It’s no coincidence that modern design history is told by chairs rather than cars, typefaces, or home appliances. So many extraordinary chairs were borne from innovative use of materials, a microcosm of objets d’art that take us through a series of key technological episodes in the evolution of design. This is true for the Emeco 1006, also known as the Navy chair, a seat originally conceived for maritime warships. Since 1944, Emeco has been democratizing furniture by investing in recycled material and handmade processes that have yielded virtually indestructible chairs able to withstand sea air and torpedo blasts.
Four generations later, Naoto Fukasawa is putting those lessons to good use. The lauded Japanese designer recently debuted Za, an aluminum stool marked by its elegant, bird-like profile. Fukasawa’s interpretation subliminally invites sitting with its materiality and form, prompting “centered” seating. While a stool’s central purpose is utility, it has served a higher purpose throughout history— it is a beautiful design object in its own right. After endless centuries of carving, turning, and joining, the Thonet family transported furniture into a fully industrial process, bending wood with steam in the 19th century, and thus coining the sister to the infamous cafe chair, the 1880 barstool. After bentwood, furniture makers experimented with other materials like tubular steel (a la the Marcel Breuer Bauhaus stool), a huge range of synthetic plastic and glass (think of the Eames molded plastic stool), and eventually machine-shaped aluminum (e.g. Sottsass’s stool for Emeco). In this sense, the stool is a striking reflection of shifts in technology, production methodology, and aesthetics. Emeco’s Za is just the latest example of the humble seat’s limitless potential.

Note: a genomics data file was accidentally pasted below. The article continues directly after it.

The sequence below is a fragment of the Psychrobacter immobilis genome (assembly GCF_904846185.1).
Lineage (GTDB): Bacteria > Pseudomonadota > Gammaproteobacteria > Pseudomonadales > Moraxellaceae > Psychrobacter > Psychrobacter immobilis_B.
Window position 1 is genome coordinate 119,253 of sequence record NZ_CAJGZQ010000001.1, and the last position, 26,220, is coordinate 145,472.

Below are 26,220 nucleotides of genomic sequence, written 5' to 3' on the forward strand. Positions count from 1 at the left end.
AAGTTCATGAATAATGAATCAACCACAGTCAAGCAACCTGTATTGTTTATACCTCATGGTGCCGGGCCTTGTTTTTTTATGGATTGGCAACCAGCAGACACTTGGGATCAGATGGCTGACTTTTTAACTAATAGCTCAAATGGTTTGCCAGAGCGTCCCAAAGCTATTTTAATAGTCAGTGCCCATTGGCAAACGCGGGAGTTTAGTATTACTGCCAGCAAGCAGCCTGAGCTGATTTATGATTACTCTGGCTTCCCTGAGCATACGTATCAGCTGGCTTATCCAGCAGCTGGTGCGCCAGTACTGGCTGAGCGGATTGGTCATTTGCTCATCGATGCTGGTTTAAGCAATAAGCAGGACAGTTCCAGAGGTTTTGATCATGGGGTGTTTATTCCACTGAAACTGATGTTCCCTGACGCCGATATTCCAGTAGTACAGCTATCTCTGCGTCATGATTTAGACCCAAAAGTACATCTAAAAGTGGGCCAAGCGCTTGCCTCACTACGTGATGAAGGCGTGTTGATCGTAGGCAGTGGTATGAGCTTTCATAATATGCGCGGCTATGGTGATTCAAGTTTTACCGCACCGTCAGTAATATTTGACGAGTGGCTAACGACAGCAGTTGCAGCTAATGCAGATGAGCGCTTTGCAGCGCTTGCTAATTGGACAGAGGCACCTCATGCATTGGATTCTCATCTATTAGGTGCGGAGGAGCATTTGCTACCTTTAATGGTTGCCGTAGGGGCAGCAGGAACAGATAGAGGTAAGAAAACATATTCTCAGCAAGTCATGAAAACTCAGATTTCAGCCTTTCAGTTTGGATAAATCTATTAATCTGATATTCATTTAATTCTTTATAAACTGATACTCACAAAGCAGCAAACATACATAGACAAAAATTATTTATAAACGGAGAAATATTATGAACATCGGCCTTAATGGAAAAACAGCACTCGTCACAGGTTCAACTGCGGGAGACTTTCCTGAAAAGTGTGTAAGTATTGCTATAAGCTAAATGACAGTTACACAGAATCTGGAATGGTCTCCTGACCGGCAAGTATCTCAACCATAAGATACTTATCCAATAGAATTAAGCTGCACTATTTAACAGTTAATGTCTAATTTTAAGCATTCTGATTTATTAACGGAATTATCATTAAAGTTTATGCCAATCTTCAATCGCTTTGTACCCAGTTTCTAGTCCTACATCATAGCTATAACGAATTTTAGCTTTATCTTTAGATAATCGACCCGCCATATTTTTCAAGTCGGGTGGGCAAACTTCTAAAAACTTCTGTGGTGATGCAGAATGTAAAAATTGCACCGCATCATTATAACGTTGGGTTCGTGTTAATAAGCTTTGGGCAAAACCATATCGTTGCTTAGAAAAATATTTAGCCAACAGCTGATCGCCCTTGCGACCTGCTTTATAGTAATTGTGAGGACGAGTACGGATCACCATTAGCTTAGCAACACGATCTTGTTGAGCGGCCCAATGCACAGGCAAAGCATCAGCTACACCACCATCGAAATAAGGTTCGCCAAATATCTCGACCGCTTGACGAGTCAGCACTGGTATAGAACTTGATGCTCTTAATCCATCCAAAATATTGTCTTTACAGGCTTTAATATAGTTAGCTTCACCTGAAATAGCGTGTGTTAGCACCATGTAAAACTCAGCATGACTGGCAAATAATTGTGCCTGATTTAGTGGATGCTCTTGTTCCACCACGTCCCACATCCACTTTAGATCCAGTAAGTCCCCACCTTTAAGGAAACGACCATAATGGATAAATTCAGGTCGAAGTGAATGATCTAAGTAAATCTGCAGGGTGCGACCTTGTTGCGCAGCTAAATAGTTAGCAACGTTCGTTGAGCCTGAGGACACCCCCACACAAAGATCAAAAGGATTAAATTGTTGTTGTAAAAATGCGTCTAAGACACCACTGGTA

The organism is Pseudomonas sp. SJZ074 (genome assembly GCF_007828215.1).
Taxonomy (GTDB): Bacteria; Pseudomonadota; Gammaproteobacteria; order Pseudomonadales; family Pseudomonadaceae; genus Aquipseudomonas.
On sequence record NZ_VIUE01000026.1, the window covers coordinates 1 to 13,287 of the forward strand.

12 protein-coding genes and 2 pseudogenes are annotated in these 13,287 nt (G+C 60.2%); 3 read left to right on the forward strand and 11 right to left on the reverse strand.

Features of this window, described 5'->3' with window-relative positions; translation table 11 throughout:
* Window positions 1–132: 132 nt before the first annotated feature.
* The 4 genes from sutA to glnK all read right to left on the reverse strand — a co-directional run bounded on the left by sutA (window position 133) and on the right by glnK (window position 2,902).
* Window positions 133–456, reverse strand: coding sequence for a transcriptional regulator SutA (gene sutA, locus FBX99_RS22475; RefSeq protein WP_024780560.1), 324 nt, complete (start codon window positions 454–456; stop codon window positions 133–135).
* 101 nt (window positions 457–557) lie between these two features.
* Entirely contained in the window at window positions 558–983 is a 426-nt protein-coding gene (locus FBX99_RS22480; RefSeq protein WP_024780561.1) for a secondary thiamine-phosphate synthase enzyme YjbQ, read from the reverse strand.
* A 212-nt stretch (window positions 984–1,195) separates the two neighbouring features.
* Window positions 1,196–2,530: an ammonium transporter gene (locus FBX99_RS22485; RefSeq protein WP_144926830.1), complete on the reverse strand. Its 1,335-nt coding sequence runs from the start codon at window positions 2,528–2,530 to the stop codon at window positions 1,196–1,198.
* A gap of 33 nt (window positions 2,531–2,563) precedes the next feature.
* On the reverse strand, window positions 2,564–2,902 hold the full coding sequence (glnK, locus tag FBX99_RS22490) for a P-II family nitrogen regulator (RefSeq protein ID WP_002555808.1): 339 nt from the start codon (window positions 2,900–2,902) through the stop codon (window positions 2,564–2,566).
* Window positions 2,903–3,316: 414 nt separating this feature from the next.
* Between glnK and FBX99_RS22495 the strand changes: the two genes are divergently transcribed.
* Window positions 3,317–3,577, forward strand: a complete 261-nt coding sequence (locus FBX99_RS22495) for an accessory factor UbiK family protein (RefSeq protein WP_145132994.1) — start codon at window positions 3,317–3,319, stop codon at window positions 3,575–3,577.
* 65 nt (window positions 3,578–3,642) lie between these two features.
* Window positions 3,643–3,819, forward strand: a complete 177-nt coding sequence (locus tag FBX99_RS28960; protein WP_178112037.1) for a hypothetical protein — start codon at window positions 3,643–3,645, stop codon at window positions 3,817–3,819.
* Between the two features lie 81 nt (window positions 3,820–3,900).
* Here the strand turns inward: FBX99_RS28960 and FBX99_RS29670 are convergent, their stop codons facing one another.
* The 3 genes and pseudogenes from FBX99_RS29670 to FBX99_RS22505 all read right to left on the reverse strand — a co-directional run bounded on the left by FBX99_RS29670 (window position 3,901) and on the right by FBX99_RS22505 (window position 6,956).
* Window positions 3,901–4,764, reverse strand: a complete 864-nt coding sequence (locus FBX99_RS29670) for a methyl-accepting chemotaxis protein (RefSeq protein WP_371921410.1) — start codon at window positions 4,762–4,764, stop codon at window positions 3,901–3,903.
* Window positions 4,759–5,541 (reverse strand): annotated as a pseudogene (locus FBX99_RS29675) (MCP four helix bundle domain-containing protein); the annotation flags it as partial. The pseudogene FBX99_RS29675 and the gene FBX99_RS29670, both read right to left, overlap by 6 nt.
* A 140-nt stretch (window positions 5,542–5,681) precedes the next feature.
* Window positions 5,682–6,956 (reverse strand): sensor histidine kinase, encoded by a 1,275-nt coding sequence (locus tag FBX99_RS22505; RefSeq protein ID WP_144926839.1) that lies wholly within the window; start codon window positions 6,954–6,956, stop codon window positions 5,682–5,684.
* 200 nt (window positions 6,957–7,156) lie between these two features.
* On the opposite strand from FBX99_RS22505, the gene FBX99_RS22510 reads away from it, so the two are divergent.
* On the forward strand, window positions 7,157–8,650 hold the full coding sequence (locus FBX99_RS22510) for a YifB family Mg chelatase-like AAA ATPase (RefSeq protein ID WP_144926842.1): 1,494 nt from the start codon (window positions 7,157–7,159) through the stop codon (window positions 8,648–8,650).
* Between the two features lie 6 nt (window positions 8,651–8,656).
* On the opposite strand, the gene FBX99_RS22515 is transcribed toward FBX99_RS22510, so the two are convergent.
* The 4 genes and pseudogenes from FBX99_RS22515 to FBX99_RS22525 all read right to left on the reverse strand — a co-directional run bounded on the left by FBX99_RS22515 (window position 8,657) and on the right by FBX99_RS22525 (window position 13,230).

Below, Fukasawa tells us the keys to making a great chair, how unconscious behavior inspires his designs, and the pandemic’s impact on his creativity.